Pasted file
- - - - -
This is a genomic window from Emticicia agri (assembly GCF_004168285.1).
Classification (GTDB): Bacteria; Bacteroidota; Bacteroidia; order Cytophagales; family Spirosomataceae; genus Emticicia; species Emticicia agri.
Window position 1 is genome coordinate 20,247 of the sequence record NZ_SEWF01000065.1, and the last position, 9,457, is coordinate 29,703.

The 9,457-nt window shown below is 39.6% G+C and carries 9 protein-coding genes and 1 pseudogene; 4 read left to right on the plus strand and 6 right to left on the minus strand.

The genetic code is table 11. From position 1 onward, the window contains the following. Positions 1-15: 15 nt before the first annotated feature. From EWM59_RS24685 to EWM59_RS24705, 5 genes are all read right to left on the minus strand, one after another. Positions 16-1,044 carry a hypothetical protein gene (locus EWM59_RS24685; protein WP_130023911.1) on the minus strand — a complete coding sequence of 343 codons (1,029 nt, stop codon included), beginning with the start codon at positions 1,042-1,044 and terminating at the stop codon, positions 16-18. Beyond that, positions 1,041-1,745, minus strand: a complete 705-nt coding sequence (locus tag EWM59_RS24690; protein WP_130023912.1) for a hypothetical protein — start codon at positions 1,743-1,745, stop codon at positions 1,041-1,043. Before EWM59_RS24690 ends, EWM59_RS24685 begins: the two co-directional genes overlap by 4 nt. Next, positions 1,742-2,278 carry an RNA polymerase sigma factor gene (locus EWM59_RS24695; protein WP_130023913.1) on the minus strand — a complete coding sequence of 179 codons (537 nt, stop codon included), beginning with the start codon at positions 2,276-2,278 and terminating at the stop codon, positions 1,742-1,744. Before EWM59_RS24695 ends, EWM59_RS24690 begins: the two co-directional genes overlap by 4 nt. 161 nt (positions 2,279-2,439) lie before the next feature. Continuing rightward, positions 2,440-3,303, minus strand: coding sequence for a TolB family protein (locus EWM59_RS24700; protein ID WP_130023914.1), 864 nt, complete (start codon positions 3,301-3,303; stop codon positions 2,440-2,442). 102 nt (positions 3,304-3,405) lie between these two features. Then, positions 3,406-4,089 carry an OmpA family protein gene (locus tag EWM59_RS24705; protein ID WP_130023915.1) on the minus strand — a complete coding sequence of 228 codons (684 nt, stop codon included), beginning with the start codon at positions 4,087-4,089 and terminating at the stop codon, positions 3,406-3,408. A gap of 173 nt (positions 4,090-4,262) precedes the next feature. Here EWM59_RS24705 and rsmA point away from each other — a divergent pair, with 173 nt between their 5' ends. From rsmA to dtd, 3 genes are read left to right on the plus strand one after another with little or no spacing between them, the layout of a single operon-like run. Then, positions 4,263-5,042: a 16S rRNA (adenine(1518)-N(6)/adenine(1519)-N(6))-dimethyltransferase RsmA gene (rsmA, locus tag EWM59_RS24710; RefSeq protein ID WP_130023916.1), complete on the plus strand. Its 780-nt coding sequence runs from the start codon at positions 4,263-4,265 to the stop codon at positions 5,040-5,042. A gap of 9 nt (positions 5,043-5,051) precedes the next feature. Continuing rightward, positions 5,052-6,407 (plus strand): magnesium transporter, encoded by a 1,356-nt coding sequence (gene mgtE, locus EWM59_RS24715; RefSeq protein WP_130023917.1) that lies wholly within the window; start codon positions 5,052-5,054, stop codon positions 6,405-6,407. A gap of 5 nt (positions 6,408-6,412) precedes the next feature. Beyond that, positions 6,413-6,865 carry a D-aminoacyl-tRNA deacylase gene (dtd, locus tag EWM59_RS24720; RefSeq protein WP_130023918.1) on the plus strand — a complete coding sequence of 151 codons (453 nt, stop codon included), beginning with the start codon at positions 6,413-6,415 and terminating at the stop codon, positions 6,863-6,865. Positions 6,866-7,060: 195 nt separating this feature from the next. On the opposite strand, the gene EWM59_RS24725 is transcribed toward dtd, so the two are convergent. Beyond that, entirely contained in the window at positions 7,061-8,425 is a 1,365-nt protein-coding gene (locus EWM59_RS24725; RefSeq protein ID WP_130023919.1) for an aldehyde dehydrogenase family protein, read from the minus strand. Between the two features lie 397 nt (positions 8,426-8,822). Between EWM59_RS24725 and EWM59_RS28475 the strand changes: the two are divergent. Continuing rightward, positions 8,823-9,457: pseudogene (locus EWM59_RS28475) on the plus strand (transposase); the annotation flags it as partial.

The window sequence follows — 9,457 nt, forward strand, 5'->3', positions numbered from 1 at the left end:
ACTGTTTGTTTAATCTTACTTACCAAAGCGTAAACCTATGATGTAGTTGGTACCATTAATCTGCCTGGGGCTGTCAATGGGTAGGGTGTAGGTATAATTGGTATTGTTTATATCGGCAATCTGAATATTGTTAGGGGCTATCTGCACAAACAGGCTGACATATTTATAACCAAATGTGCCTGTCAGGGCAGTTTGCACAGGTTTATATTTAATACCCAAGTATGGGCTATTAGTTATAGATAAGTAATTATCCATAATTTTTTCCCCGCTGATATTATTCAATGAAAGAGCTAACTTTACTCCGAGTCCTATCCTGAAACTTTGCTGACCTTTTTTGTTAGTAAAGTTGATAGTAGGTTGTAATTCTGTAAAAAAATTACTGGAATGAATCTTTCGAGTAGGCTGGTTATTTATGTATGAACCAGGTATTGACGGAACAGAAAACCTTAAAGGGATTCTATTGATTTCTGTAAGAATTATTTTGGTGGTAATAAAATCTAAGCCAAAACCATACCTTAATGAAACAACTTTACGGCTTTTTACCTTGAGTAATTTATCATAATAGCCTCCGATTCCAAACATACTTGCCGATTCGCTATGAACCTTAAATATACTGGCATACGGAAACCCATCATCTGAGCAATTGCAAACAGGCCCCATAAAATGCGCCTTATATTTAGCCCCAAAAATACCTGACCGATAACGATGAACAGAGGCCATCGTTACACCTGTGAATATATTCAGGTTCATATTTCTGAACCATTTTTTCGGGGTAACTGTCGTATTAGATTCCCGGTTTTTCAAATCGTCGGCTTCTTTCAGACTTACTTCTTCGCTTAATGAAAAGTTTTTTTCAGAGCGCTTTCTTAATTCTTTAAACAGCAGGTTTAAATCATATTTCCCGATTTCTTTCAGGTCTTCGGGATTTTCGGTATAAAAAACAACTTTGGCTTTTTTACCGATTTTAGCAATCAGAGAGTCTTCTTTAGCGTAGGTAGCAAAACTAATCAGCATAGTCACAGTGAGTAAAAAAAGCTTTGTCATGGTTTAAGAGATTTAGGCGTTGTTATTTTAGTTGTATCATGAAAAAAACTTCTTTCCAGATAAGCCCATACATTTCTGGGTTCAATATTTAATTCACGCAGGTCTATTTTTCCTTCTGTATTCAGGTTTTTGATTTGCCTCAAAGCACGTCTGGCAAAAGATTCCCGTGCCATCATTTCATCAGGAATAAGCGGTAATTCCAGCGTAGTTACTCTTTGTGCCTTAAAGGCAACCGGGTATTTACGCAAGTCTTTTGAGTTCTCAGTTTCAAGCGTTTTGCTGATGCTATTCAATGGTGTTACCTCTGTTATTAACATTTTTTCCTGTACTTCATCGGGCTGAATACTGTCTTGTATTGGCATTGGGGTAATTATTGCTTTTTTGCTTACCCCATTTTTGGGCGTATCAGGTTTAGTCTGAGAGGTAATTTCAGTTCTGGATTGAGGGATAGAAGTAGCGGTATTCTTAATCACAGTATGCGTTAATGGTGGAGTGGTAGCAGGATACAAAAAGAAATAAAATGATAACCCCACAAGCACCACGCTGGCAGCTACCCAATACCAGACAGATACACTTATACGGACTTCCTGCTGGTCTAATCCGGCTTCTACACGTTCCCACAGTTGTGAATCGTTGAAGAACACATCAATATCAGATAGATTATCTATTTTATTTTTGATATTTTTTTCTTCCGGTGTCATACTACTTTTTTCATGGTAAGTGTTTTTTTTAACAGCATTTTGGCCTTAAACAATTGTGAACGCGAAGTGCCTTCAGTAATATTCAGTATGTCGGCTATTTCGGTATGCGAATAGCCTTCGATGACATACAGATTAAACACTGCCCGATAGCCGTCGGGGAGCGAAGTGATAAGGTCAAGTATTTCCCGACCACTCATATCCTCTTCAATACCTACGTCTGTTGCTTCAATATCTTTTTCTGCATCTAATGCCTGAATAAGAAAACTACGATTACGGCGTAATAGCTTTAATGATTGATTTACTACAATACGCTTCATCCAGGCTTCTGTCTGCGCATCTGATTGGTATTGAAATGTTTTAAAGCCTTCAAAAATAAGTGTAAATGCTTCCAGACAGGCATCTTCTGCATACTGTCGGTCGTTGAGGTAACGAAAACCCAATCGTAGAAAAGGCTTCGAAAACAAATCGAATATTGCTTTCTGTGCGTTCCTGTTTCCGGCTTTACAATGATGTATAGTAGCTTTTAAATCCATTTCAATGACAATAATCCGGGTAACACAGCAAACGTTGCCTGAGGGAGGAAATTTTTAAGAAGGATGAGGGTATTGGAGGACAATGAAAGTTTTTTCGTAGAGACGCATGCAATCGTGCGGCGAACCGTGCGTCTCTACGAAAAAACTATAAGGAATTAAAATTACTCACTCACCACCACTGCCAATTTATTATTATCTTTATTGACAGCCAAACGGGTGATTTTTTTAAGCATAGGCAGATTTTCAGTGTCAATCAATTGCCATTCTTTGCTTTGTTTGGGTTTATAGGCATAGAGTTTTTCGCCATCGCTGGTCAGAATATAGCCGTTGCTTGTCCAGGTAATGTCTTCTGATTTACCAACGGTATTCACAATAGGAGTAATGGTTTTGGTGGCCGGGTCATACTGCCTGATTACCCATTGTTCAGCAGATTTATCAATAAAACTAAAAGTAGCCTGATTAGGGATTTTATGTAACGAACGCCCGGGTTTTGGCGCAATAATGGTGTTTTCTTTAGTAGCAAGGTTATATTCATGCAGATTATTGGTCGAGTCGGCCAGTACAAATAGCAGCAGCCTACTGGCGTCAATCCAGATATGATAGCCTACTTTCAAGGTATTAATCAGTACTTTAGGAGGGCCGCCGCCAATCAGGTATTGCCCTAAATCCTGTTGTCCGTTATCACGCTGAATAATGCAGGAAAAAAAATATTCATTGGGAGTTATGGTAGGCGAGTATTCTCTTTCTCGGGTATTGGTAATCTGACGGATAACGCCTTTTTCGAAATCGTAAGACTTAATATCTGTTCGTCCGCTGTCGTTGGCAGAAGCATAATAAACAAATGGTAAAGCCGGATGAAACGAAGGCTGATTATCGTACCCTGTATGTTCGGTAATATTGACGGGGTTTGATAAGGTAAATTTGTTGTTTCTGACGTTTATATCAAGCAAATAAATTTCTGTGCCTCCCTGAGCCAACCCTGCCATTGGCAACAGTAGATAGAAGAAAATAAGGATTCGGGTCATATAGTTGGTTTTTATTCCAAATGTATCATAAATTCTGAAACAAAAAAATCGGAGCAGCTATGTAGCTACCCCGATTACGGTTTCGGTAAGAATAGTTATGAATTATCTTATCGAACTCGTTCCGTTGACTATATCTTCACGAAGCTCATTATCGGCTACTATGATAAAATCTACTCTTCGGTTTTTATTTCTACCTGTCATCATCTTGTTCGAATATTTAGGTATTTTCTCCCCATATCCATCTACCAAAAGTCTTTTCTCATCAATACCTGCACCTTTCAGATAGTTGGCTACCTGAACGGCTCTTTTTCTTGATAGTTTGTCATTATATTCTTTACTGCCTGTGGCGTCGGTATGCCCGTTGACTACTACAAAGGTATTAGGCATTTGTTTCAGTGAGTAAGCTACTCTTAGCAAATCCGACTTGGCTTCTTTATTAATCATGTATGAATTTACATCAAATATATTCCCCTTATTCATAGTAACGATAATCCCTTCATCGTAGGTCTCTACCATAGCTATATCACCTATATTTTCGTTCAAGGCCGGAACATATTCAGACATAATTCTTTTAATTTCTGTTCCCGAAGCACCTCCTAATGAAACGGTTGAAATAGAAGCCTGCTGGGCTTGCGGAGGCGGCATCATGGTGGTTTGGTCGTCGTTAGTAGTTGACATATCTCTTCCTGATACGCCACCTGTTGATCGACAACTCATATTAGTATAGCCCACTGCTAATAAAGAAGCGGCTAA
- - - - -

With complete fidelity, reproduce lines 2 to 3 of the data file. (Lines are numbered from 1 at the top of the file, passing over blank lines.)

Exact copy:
Classification (GTDB): Bacteria; Bacteroidota; Bacteroidia; order Cytophagales; family Spirosomataceae; genus Emticicia; species Emticicia agri.
Window position 1 is genome coordinate 20,247 of the sequence record NZ_SEWF01000065.1, and the last position, 9,457, is coordinate 29,703.